Quite a few people left for Hissyfit; another splinter group formed She-Net, at http://www.she-net.com

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#52834 - 09/21/00 08:13 PM Re: Women's publishing on the Internet
deborah Administrator
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Ching Shih


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Here's a long and somewhat annoying article from Salon (where else?) on the subject:

http://www.salon.com/tech/feature/2000/08/25/womens_web/index.html

I'm not sure I like the dichotomy she tries to set up between "women's" sites and "feminist" sites, if for no other reason than I don't think it's smart to trivialize or compartmentalize things this way, nor do I normally conceive of "women's" spaces as being inherently separate from, different from, or opposed to, "feminist" spaces. The less of that sort of divisiveness that is promoted, the better.

I also dislike it when she throws out generalizations such as "It's no wonder that every women's site offers horoscopes..." Not every women's site. This one doesn't and never will. I can name many others that don't, either.

Finally, I don't know why women come in for special criticism for being even slightly interested in fluff. It certainly seems like plenty of men* are online doing little else besides downloading porn and playing computer games, but no one craps on them for being insufficiently revolutionary.

Okay, I'm starting to go off on a bit of a tangent so I should probably shut it...any comments?

*Edited this word. Previously it said "them," which made no sense.


[This message has been edited by deborah (edited September 22, 2000).]

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#52835 - 09/22/00 03:32 PM Re: Women's publishing on the Internet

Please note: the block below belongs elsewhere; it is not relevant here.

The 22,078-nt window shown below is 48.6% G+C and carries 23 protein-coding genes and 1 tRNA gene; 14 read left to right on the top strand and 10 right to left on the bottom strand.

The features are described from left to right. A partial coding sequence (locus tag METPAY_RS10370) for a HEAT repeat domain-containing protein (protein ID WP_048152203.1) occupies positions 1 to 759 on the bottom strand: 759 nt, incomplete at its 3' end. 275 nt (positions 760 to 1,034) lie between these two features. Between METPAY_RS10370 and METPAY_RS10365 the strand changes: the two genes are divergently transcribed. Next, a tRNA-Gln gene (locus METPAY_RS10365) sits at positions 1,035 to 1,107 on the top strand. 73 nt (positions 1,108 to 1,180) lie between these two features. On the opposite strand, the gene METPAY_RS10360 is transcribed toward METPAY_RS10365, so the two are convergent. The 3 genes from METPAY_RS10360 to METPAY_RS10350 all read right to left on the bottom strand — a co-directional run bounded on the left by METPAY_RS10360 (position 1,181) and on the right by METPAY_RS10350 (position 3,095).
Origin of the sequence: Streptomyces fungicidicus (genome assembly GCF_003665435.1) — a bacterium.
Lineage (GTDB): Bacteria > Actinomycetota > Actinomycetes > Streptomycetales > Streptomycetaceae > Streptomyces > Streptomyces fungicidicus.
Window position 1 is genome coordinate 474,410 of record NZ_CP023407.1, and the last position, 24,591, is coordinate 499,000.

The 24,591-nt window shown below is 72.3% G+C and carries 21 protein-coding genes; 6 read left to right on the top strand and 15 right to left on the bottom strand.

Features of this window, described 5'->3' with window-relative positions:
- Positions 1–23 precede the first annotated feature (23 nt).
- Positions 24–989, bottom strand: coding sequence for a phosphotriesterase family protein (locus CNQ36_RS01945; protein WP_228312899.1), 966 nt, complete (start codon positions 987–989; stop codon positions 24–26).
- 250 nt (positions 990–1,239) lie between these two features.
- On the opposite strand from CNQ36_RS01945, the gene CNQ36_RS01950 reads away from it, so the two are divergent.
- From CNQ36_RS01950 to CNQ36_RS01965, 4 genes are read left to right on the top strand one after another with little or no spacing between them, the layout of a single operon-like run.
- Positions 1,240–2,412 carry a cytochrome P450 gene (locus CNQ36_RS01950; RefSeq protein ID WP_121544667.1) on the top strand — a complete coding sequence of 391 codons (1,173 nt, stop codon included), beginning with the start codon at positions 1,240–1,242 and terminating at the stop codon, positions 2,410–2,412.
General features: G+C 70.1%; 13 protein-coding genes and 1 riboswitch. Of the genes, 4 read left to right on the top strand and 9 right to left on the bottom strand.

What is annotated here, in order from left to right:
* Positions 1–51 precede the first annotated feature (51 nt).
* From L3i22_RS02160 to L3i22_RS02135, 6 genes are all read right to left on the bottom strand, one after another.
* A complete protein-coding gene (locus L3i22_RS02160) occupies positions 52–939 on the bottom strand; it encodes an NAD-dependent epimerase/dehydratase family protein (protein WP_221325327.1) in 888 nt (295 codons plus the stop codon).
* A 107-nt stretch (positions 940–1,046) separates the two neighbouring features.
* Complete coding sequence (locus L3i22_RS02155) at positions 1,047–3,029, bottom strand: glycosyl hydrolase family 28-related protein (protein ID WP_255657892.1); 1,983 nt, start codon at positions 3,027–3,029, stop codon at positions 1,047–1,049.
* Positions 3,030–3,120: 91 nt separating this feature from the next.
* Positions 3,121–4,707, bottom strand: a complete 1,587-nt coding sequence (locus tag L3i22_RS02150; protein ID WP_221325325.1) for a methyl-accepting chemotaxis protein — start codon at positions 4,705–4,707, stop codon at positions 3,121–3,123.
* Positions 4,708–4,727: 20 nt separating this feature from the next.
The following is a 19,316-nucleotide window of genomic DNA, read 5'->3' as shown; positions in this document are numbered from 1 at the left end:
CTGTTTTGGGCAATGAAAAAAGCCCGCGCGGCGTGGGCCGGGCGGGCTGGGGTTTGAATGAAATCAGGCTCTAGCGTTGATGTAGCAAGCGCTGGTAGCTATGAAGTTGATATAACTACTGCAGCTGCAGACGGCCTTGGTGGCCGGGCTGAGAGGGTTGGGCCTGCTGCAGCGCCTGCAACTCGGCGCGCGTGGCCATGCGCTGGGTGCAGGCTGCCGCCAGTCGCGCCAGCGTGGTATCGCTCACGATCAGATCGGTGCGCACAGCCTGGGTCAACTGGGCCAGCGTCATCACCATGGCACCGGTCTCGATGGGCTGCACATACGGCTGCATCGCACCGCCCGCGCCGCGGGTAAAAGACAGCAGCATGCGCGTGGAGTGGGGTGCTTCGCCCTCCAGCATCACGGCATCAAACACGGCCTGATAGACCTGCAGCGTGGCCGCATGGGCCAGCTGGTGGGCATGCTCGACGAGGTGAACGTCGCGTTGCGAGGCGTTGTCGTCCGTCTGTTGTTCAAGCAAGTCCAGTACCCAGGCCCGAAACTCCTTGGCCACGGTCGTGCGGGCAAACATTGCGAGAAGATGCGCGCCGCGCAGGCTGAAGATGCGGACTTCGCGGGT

Reine
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Ok, so I only skimmed the article because it was making me mad. I really don't think they dug deep enough. For the record none of the sites I frequent daily offer horoscopes or dating tips and all of them would be considered women's sites.
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#52836 - 09/24/00 11:02 AM Re: Women's publishing on the Internet
Julen
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The fundemental problem is the perception that men are the default and women are the special other group. Many people take this to mean that they're a group that has to be pandered to. Most of the panderers are US TV networks, advertisers, politicians, and dumb-ass publishers, who specialize in uninformed pandering.

Feminists had to separate and focus on women in order to get fundemental changes made. The problem is that women do not exist in a vacuum, disconnected from the world, and that each woman is also a human being and an individual and have layers independent of their gender.

The construct "People like this" and "women like this" is therefore flawed at a very basic level.

These expectations of what women should do today are as damaging as the expectations of what women should do were 50, 70, 100 years ago. The expectations have changed, but the pressure hasn't. Part of benefit to humanity from the various rights movements should be the empowering of and the acceptance of the individual, regardless of gender, color, belief, orientation, and freedom from the little boxes of expectation we all are put into.

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#52837 - 12/02/00 08:57 PM Re: Women's publishing on the Internet
deborah Administrator
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Ching Shih


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Well, here am I having to partially eat my words...while Chicklit itself is not offering horoscopes, they are now part of the masthead for the ad network I've joined.

I'm not very happy about it, but I don't think there's much I can do about it, either.


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#52838 - 12/07/00 10:08 AM Re: Women's publishing on the Internet
Audra Estrones
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 Quote:
The fundemental problem is the perception that men are the default and women are the special other group.


Yes yes a thousand times yes.

And I'm in the same boat as Wing, re: Chickclick. Seeing links to month old "Are You A Good Flirt?" articles on their main page, when I've submitted blurbs for two pieces on Marigold about the Montreal Massacre is more than a tad frustrating.

[This message has been edited by Audra Estrones (edited December 07, 2000).]

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#52839 - 12/07/00 10:30 AM Re: Women's publishing on the Internet
deborah Administrator
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Ching Shih